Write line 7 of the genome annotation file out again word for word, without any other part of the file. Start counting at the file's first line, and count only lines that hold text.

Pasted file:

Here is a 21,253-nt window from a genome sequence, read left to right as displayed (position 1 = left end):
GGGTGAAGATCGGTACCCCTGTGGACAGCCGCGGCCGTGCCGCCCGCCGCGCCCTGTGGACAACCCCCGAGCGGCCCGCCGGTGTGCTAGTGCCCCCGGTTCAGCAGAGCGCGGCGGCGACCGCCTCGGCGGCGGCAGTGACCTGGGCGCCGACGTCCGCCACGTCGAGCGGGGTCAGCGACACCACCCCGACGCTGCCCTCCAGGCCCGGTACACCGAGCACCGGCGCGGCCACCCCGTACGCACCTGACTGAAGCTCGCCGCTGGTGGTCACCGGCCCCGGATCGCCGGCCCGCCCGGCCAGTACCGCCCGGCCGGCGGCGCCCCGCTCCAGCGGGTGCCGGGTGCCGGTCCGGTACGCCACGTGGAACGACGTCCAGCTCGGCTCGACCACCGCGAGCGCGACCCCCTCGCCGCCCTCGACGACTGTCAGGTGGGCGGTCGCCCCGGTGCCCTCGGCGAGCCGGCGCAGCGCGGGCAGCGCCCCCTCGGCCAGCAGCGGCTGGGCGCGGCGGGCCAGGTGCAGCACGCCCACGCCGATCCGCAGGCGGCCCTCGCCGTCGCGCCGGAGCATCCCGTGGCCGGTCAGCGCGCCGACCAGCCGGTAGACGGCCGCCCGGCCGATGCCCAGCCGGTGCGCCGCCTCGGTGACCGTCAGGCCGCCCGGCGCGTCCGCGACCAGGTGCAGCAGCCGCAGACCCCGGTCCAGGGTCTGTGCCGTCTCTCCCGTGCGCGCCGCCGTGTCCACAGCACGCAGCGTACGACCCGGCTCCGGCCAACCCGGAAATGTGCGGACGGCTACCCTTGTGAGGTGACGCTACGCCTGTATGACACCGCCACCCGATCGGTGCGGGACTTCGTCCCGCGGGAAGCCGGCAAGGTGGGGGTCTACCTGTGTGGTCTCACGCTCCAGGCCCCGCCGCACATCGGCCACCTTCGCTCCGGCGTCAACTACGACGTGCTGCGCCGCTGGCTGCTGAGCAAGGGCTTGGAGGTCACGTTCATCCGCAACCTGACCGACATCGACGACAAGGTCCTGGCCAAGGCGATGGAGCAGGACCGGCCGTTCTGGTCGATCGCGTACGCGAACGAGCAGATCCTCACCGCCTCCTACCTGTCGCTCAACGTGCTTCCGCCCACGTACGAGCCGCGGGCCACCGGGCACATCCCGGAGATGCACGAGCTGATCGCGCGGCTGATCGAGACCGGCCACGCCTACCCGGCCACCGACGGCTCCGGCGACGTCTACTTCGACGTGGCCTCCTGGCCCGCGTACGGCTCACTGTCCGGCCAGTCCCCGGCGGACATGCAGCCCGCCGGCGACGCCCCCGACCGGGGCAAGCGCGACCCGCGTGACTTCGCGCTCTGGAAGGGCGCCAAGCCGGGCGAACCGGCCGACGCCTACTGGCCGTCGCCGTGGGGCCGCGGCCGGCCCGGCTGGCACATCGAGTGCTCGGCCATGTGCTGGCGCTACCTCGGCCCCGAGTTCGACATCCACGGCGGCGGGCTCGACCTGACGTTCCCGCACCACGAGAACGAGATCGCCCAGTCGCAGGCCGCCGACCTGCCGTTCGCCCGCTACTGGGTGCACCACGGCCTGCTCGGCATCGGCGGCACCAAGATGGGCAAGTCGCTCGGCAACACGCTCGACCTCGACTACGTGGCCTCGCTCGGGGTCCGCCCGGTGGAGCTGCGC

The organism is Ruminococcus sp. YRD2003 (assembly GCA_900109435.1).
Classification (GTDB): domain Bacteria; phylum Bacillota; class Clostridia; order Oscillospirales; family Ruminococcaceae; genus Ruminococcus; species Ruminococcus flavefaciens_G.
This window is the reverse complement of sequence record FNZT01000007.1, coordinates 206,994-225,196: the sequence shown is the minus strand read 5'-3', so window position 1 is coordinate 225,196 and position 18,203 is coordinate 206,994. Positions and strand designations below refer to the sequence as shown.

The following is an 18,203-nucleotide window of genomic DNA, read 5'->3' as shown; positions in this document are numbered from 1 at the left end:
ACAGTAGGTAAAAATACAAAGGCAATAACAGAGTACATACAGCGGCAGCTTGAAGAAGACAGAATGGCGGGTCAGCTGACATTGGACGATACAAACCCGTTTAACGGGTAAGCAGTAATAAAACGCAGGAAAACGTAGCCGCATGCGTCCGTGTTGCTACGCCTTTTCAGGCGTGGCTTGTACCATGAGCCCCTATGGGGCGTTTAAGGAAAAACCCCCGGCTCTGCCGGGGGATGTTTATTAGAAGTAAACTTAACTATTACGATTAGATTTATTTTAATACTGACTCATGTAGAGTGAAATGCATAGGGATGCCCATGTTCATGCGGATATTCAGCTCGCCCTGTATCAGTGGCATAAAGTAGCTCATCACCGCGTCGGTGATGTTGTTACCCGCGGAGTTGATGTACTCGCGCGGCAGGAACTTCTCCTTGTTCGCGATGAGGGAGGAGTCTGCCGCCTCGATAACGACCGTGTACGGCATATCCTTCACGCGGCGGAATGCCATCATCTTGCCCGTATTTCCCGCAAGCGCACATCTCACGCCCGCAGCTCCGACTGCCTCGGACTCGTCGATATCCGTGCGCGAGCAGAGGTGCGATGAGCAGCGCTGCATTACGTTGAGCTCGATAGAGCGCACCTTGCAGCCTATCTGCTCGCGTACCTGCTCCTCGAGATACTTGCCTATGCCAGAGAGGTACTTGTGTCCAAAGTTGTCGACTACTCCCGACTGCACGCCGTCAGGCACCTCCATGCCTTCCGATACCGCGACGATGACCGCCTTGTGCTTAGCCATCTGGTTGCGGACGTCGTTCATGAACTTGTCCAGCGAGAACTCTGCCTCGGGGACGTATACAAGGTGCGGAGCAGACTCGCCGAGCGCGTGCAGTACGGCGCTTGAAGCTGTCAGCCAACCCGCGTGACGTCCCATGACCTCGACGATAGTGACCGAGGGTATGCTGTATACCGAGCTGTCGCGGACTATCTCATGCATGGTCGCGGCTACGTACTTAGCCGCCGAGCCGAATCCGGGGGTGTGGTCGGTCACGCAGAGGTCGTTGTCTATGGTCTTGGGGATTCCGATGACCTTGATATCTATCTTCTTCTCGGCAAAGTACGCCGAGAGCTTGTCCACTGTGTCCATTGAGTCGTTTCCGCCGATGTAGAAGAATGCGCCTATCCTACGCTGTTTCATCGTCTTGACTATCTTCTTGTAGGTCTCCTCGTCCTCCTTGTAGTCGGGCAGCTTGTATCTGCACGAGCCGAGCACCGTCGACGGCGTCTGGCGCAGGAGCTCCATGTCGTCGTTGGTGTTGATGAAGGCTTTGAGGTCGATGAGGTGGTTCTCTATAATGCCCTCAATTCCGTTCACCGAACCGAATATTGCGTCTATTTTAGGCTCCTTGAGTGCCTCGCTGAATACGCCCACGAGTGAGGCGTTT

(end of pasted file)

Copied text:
ACAGTAGGTAAAAATACAAAGGCAATAACAGAGTACATACAGCGGCAGCTTGAAGAAGACAGAATGGCGGGTCAGCTGACATTGGACGATACAAACCCGTTTAACGGGTAAGCAGTAATAAAACGCAGGAAAACGTAGCCGCATGCGTCCGTGTTGCTACGCCTTTTCAGGCGTGGCTTGTACCATGAGCCCCTATGGGGCGTTTAAGGAAAAACCCCCGGCTCTGCCGGGGGATGTTTATTAGAAGTAAACTTAACTATTACGATTAGATTTATTTTAATACTGACTCATGTAGAGTGAAATGCATAGGGATGCCCATGTTCATGCGGATATTCAGCTCGCCCTGTATCAGTGGCATAAAGTAGCTCATCACCGCGTCGGTGATGTTGTTACCCGCGGAGTTGATGTACTCGCGCGGCAGGAACTTCTCCTTGTTCGCGATGAGGGAGGAGTCTGCCGCCTCGATAACGACCGTGTACGGCATATCCTTCACGCGGCGGAATGCCATCATCTTGCCCGTATTTCCCGCAAGCGCACATCTCACGCCCGCAGCTCCGACTGCCTCGGACTCGTCGATATCCGTGCGCGAGCAGAGGTGCGATGAGCAGCGCTGCATTACGTTGAGCTCGATAGAGCGCACCTTGCAGCCTATCTGCTCGCGTACCTGCTCCTCGAGATACTTGCCTATGCCAGAGAGGTACTTGTGTCCAAAGTTGTCGACTACTCCCGACTGCACGCCGTCAGGCACCTCCATGCCTTCCGATACCGCGACGATGACCGCCTTGTGCTTAGCCATCTGGTTGCGGACGTCGTTCATGAACTTGTCCAGCGAGAACTCTGCCTCGGGGACGTATACAAGGTGCGGAGCAGACTCGCCGAGCGCGTGCAGTACGGCGCTTGAAGCTGTCAGCCAACCCGCGTGACGTCCCATGACCTCGACGATAGTGACCGAGGGTATGCTGTATACCGAGCTGTCGCGGACTATCTCATGCATGGTCGCGGCTACGTACTTAGCCGCCGAGCCGAATCCGGGGGTGTGGTCGGTCACGCAGAGGTCGTTGTCTATGGTCTTGGGGATTCCGATGACCTTGATATCTATCTTCTTCTCGGCAAAGTACGCCGAGAGCTTGTCCACTGTGTCCATTGAGTCGTTTCCGCCGATGTAGAAGAATGCGCCTATCCTACGCTGTTTCATCGTCTTGACTATCTTCTTGTAGGTCTCCTCGTCCTCCTTGTAGTCGGGCAGCTTGTATCTGCACGAGCCGAGCACCGTCGACGGCGTCTGGCGCAGGAGCTCCATGTCGTCGTTGGTGTTGATGAAGGCTTTGAGGTCGATGAGGTGGTTCTCTATAATGCCCTCAATTCCGTTCACCGAACCGAATATTGCGTCTATTTTAGGCTCCTTGAGTGCCTCGCTGAATACGCCCACGAGTGAGGCGTTT